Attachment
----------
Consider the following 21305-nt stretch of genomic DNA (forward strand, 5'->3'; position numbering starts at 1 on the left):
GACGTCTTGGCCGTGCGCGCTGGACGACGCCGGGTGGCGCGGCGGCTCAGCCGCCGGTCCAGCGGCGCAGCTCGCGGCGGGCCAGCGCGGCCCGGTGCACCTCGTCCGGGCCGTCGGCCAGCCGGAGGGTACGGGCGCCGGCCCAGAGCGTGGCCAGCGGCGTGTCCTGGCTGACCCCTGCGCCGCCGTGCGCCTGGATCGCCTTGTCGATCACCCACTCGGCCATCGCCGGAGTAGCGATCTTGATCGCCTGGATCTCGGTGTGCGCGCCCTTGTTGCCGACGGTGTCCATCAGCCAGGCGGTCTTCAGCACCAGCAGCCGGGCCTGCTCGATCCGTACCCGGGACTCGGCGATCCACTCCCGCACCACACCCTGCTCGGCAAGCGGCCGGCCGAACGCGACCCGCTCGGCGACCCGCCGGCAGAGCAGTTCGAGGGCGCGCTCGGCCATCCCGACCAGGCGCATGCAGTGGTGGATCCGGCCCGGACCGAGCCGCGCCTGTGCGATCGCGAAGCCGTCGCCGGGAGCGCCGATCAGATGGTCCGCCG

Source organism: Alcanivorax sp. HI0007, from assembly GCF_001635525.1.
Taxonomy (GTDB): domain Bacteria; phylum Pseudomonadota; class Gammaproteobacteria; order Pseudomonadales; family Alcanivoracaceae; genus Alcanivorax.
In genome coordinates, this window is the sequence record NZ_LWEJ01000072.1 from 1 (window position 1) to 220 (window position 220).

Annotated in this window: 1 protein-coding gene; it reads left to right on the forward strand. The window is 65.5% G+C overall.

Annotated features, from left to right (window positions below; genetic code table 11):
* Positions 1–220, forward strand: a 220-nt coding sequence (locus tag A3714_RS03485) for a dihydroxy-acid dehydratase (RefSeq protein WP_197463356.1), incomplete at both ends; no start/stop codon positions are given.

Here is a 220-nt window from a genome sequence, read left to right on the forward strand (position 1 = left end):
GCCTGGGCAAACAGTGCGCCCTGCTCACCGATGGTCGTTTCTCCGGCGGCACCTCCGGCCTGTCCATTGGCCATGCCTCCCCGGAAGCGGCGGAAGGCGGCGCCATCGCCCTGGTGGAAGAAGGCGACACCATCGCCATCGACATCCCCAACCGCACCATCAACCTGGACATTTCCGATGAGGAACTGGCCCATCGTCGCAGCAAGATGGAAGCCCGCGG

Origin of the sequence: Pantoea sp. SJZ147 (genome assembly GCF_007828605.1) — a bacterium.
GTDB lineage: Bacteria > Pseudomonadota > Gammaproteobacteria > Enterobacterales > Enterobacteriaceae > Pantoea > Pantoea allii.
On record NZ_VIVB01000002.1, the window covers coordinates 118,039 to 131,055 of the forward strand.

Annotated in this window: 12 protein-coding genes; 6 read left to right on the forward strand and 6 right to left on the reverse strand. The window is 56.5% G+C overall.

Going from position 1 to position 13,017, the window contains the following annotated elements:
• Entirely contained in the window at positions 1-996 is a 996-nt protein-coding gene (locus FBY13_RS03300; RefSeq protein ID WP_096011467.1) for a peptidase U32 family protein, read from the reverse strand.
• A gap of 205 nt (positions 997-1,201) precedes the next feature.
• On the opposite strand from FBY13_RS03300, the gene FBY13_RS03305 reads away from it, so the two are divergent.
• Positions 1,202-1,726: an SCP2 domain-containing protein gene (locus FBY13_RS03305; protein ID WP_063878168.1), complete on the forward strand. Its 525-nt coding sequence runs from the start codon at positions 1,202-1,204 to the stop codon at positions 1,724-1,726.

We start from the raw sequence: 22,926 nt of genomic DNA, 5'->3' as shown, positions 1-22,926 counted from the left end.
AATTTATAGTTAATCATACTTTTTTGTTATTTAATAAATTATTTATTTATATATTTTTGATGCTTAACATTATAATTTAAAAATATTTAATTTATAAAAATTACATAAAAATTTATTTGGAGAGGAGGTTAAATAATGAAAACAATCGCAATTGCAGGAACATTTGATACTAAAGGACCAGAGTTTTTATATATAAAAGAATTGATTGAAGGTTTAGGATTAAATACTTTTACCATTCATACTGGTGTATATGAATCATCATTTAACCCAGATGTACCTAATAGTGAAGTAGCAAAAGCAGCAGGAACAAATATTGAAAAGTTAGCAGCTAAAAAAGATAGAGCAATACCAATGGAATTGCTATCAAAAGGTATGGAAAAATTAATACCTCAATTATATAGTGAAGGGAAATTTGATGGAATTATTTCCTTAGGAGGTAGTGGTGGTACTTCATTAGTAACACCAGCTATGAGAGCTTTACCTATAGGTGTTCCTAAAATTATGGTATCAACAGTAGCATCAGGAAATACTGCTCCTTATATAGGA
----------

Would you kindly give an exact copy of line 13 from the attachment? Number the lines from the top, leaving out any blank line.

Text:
On record NZ_VIVB01000002.1, the window covers coordinates 118,039 to 131,055 of the forward strand.